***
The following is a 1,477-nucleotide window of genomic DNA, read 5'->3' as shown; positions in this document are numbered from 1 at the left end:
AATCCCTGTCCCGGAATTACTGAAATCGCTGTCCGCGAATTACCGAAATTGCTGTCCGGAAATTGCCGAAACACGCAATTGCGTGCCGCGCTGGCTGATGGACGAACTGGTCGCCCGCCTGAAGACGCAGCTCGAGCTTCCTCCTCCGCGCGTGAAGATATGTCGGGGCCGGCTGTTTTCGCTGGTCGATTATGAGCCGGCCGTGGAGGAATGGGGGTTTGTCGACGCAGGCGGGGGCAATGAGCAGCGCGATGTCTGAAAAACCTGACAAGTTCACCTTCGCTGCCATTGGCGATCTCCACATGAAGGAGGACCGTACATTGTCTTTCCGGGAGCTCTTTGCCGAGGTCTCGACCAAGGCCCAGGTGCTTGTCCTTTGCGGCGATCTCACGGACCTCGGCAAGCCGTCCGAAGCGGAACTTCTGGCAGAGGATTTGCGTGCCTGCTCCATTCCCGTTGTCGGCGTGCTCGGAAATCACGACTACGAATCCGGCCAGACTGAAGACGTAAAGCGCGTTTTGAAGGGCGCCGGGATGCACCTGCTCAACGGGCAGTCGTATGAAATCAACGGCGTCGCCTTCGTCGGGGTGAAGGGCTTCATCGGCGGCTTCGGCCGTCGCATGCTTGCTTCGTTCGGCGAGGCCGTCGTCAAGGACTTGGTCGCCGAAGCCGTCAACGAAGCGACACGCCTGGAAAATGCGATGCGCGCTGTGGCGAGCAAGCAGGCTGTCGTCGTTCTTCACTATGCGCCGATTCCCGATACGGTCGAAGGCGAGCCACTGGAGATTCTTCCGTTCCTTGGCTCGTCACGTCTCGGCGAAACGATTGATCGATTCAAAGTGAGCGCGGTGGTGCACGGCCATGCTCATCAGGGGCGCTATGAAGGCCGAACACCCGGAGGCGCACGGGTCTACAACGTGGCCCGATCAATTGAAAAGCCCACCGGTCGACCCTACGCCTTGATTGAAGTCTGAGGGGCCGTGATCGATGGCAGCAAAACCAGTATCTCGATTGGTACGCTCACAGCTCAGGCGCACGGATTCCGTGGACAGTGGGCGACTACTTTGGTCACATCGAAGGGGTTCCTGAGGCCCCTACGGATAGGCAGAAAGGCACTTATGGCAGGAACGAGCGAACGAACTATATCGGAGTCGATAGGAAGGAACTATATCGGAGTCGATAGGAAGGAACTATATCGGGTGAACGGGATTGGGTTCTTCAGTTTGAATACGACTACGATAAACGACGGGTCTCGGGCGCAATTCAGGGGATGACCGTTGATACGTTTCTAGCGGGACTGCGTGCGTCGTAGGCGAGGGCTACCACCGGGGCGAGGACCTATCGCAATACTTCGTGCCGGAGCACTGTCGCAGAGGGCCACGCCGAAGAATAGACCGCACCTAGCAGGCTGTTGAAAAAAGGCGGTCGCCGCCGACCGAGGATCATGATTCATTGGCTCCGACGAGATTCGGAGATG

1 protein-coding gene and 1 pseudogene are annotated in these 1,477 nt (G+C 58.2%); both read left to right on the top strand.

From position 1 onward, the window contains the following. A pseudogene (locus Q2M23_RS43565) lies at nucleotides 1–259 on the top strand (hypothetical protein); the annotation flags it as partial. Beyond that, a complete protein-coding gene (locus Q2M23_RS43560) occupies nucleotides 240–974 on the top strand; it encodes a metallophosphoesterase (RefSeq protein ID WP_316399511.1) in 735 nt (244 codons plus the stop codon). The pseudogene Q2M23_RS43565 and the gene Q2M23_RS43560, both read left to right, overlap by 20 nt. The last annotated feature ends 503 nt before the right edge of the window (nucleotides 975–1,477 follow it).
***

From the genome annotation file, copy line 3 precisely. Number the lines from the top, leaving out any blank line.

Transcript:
1 protein-coding gene and 1 pseudogene are annotated in these 1,477 nt (G+C 58.2%); both read left to right on the top strand.